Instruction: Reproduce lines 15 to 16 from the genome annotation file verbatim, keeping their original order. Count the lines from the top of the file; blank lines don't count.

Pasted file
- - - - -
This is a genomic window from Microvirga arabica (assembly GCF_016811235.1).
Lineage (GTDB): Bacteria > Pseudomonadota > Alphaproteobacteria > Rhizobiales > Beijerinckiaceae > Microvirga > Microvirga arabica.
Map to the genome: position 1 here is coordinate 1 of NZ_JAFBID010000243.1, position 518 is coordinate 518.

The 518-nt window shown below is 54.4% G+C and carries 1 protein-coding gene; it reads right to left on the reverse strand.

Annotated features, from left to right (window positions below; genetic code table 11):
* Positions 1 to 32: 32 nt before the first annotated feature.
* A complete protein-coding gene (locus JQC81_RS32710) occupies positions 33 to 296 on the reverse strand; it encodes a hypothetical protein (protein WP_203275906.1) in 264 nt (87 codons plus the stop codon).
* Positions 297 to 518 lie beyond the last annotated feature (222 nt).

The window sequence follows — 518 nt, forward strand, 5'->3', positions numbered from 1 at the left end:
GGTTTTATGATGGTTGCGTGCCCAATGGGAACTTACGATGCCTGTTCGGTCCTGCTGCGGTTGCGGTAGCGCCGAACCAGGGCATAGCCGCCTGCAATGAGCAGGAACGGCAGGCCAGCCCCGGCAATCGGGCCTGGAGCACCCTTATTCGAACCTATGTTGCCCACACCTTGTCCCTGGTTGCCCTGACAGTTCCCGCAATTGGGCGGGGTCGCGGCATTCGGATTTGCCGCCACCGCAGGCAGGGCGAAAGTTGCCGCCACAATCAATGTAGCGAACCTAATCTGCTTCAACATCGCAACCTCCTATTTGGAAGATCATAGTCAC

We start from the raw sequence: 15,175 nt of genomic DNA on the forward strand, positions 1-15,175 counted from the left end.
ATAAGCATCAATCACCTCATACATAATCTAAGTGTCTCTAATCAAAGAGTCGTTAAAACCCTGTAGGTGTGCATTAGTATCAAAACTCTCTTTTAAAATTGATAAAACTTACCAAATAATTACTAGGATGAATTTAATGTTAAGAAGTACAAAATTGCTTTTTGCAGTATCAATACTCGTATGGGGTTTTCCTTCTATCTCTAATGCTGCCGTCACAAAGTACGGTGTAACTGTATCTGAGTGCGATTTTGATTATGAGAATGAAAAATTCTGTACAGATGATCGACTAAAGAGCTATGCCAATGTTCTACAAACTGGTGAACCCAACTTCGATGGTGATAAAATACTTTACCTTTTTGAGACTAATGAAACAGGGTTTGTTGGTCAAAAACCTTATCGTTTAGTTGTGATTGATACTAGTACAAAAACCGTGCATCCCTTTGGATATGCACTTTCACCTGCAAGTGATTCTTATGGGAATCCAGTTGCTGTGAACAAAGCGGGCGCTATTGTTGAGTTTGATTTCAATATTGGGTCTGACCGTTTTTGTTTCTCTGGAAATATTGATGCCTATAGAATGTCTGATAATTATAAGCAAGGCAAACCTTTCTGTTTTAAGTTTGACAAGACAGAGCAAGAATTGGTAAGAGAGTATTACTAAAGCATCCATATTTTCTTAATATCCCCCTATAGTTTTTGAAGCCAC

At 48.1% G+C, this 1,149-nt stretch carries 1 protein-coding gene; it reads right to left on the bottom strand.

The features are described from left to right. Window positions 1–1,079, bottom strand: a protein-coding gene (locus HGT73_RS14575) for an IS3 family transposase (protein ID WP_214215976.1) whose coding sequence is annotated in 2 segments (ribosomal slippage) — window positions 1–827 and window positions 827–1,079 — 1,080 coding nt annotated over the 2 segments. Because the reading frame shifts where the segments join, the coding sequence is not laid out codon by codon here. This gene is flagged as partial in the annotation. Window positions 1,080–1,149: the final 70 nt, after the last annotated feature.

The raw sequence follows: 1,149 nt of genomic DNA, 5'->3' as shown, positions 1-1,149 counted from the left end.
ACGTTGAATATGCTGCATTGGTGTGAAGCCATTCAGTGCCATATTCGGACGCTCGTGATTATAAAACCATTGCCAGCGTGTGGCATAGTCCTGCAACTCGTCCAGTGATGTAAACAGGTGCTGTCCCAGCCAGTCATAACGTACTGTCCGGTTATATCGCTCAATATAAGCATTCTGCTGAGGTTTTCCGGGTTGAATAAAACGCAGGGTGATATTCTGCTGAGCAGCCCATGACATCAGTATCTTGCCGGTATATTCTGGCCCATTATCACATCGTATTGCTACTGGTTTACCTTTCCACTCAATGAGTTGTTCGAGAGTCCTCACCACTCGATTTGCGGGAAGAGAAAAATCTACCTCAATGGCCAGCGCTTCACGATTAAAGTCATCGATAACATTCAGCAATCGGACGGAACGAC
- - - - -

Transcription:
The raw sequence follows: 1,149 nt of genomic DNA, 5'->3' as shown, positions 1-1,149 counted from the left end.
ACGTTGAATATGCTGCATTGGTGTGAAGCCATTCAGTGCCATATTCGGACGCTCGTGATTATAAAACCATTGCCAGCGTGTGGCATAGTCCTGCAACTCGTCCAGTGATGTAAACAGGTGCTGTCCCAGCCAGTCATAACGTACTGTCCGGTTATATCGCTCAATATAAGCATTCTGCTGAGGTTTTCCGGGTTGAATAAAACGCAGGGTGATATTCTGCTGAGCAGCCCATGACATCAGTATCTTGCCGGTATATTCTGGCCCATTATCACATCGTATTGCTACTGGTTTACCTTTCCACTCAATGAGTTGTTCGAGAGTCCTCACCACTCGATTTGCGGGAAGAGAAAAATCTACCTCAATGGCCAGCGCTTCACGATTAAAGTCATCGATAACATTCAGCAATCGGACGGAACGAC